Posted by Bella Bycroft, Brydie Godsiff And Kalev Crossland on February 27 2024 in News

The recent Supreme Court decision of Smith v Fonterra Co-Operative Group Limited [2024] NZSC 5 significantly advances the climate change and environmental law space. The Court ruled in favour of climate activist Mike Smith (Ngāpuhi and Ngāti Kahu), granting him the opportunity to sue major energy users and fuel distributors, including Fonterra, Genesis Energy and Z Energy. With the earlier procedural strikeouts of Smith's bid for civil redress now overturned, a new pathway for addressing climate change-related harm through tort and the common law has been marked out.

Fonterra truck

Background of the case

Mike Smith, a prominent climate activist and spokesperson for the Iwi Chairs Forum, initiated legal action in 2019 against seven New Zealand companies. He alleged that they each have contributed materially to the climate crisis and have damaged, and will continue to damage, his whenua and moana.

Smith pleads three causes of action: public nuisance, negligence, and a proposed new tort referred to by the Supreme Court as the “proposed climate system damage tort”. He also claims that tikanga Māori (Māori customary values) should inform the reach and content of his three causes of action. This accords with the proposition that tikanga should inform the common law of New Zealand generally.

In 2020, the High Court struck out the case without the need for a full trial. In October 2021, the Court of Appeal affirmed that climate change could not be appropriately or adequately addressed via tort claims. The Court of Appeal said Parliament should deal with it.

However, the Supreme Court had the final say and held that Mr Smith’s public nuisance was viable. Judges do have jurisdiction. With the Supreme Court ruling that this main cause of action was not “bound to fail”, the other two causes of action are retained, and Mr Smith is free to pursue his case at a trial.

Supreme Court’s key findings

In their unanimous 70-page decision, Chief Justice Helen Winkelmann, and Justices Susan Glazebrook, Ellen France, Joe Williams, and Stephen Kós clarified several critical points:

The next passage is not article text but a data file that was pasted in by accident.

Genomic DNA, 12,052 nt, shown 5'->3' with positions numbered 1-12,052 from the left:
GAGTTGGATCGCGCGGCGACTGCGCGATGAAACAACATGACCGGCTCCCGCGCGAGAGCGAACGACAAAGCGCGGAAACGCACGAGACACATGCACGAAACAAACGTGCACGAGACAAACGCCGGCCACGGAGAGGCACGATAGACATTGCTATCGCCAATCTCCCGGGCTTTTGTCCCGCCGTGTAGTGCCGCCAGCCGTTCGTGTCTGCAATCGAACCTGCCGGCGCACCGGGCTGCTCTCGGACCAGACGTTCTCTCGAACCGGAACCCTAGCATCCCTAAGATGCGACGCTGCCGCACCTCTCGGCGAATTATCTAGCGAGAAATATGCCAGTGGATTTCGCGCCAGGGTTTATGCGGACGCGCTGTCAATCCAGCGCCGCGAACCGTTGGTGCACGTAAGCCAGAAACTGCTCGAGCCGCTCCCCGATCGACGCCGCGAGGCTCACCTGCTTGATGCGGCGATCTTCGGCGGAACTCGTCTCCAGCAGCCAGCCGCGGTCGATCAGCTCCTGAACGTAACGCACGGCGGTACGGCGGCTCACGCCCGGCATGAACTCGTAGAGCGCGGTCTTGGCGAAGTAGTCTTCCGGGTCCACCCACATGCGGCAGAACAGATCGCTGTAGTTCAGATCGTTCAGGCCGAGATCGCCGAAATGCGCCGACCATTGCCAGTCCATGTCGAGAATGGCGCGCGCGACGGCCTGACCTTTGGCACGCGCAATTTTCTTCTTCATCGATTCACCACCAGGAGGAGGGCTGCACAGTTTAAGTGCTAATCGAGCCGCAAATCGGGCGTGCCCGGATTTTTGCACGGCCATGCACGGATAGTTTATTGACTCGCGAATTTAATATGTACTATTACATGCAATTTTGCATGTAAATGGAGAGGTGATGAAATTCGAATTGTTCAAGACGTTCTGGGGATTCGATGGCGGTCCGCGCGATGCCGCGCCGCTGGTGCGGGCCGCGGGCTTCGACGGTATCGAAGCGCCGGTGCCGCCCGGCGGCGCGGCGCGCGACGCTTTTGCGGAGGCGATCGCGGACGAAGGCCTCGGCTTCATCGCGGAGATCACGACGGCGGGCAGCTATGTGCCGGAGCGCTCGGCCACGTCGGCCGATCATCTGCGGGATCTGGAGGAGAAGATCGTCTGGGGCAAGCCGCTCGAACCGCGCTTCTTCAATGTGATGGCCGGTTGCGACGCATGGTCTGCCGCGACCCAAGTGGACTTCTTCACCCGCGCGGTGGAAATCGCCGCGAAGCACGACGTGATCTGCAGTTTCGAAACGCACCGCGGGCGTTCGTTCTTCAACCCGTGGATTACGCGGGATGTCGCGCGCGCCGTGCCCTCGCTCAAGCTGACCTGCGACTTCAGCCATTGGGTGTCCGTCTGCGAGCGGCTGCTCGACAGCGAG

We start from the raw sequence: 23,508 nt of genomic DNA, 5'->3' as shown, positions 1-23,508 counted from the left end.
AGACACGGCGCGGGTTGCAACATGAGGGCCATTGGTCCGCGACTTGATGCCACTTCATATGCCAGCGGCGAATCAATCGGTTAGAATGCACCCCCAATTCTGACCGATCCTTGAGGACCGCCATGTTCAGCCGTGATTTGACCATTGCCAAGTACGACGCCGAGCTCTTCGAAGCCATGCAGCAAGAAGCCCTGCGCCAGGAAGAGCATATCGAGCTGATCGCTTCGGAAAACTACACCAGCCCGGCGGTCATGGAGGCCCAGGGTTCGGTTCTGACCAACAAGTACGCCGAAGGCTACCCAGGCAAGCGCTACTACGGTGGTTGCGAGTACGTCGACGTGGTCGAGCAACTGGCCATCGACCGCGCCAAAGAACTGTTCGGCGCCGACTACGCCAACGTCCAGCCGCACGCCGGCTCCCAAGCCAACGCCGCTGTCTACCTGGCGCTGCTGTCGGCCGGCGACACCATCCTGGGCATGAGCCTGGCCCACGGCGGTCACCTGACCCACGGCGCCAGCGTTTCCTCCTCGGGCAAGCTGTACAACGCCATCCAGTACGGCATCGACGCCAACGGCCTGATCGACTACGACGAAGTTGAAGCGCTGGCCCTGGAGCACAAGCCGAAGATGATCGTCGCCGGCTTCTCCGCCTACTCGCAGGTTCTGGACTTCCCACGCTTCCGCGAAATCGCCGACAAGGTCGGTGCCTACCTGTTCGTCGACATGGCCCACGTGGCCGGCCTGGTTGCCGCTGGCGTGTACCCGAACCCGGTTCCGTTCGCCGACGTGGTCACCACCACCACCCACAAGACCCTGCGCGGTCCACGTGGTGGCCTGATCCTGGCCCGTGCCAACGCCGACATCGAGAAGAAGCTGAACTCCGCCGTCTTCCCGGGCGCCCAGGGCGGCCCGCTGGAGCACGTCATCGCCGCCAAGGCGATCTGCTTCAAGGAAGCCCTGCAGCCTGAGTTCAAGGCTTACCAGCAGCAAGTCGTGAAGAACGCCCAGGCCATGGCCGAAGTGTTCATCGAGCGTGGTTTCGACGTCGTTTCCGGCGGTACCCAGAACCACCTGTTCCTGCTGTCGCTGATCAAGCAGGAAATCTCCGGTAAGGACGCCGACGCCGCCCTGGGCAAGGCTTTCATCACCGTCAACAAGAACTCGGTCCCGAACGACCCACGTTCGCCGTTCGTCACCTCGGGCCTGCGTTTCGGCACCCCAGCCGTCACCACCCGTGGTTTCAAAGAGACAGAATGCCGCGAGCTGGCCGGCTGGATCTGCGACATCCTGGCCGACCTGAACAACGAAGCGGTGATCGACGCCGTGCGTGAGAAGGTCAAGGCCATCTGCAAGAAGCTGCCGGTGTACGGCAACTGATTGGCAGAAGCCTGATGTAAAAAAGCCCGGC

• The Climate Change Response Act 2002 and the Resource Management Act 1991 are not comprehensive or exclusive responses to climate change. As such, common law claims and remedies have a legitimate function.
  • The Court expressed caution against prematurely dismissing claims involving serious and arguable non-trivial harm, asserting the need for careful consideration in cases of widespread environmental challenges.
  • The Court found that Smith’s pleaded rights, encompassing public health, safety, comfort, convenience and peace align with established legal principles.
  • Disagreeing with the Court of Appeal, the Court emphasised the need to reconsider the special damage rule in the context of 21st-century challenges, such as climate change.
  • The Court upheld Smith’s claims related to tikanga. It acknowledged that tikanga would play a role in the trial, particularly in assessing harm that is not purely physical or economic.

Implications and future proceedings

The decision does not guarantee success for Smith. But it marks a significant step forward in allowing his claim to proceed to trial. The Court recognised the complexity of issues related to causation, cumulative causation, and the appropriate remedies. It thus held that these matters must be addressed through a full trial rather than a pre-emptive strikeout.

The Justices acknowledged potential obstacles in obtaining remedies, including injunctions, but affirmed the importance of considering other remedies, such as the declaratory remedy (formal statement by a court as to a legal/factual conclusion without specific order as to action) in addition to compensatory damages.


Smith v Fonterra is noteworthy as the first appellate judgment in the common law world permitting the potential use of tort law to combat corporate greenhouse gas emitters. New Zealand joins the Netherlands, a civil code jurisdiction (where Shell was ordered to reduce CO2 emissions by 2030), in breaking new ground in climate change law.

This Supreme Court decision opens a new chapter in climate change litigation in New Zealand, demonstrating that there may be a role for the common law in addressing the pressing challenges posed by human-induced climate change. The outcome of this case will likely shape future environmental litigation and contribute to the ongoing global conversation on legal responses to climate-related harms.

Kalev Crossland | Partner |

Brydie Godsiff | Solicitor|

Bella Bycroft | Solicitor |

This paper gives a general overview of the topics covered and is not intended to be relied upon as legal advice.